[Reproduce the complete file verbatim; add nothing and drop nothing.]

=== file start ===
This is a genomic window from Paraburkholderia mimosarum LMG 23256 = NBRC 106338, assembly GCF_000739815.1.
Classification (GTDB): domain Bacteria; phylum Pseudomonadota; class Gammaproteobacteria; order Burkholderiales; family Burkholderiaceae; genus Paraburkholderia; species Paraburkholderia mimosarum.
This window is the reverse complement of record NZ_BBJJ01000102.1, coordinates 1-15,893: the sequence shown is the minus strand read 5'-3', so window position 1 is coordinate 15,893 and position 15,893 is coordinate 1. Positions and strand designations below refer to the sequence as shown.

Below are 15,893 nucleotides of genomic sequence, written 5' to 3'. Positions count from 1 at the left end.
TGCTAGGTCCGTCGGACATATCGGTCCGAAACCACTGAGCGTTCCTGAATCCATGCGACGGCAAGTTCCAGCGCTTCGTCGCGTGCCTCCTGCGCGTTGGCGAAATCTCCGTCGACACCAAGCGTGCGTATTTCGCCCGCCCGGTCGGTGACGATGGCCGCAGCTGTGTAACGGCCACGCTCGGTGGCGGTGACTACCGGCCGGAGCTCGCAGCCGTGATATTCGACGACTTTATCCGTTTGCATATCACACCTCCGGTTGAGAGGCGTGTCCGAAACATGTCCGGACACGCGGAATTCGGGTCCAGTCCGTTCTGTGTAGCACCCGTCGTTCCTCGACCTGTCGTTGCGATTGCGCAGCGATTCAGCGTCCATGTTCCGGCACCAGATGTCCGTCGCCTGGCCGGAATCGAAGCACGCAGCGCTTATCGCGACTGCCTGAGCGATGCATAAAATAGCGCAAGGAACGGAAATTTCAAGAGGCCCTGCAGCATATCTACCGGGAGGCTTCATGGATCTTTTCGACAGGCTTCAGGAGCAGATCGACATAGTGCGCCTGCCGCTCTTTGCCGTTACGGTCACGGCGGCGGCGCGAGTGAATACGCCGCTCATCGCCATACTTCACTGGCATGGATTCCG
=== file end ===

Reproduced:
This is a genomic window from Paraburkholderia mimosarum LMG 23256 = NBRC 106338, assembly GCF_000739815.1.
Classification (GTDB): domain Bacteria; phylum Pseudomonadota; class Gammaproteobacteria; order Burkholderiales; family Burkholderiaceae; genus Paraburkholderia; species Paraburkholderia mimosarum.
This window is the reverse complement of record NZ_BBJJ01000102.1, coordinates 1-15,893: the sequence shown is the minus strand read 5'-3', so window position 1 is coordinate 15,893 and position 15,893 is coordinate 1. Positions and strand designations below refer to the sequence as shown.

Below are 15,893 nucleotides of genomic sequence, written 5' to 3'. Positions count from 1 at the left end.
TGCTAGGTCCGTCGGACATATCGGTCCGAAACCACTGAGCGTTCCTGAATCCATGCGACGGCAAGTTCCAGCGCTTCGTCGCGTGCCTCCTGCGCGTTGGCGAAATCTCCGTCGACACCAAGCGTGCGTATTTCGCCCGCCCGGTCGGTGACGATGGCCGCAGCTGTGTAACGGCCACGCTCGGTGGCGGTGACTACCGGCCGGAGCTCGCAGCCGTGATATTCGACGACTTTATCCGTTTGCATATCACACCTCCGGTTGAGAGGCGTGTCCGAAACATGTCCGGACACGCGGAATTCGGGTCCAGTCCGTTCTGTGTAGCACCCGTCGTTCCTCGACCTGTCGTTGCGATTGCGCAGCGATTCAGCGTCCATGTTCCGGCACCAGATGTCCGTCGCCTGGCCGGAATCGAAGCACGCAGCGCTTATCGCGACTGCCTGAGCGATGCATAAAATAGCGCAAGGAACGGAAATTTCAAGAGGCCCTGCAGCATATCTACCGGGAGGCTTCATGGATCTTTTCGACAGGCTTCAGGAGCAGATCGACATAGTGCGCCTGCCGCTCTTTGCCGTTACGGTCACGGCGGCGGCGCGAGTGAATACGCCGCTCATCGCCATACTTCACTGGCATGGATTCCG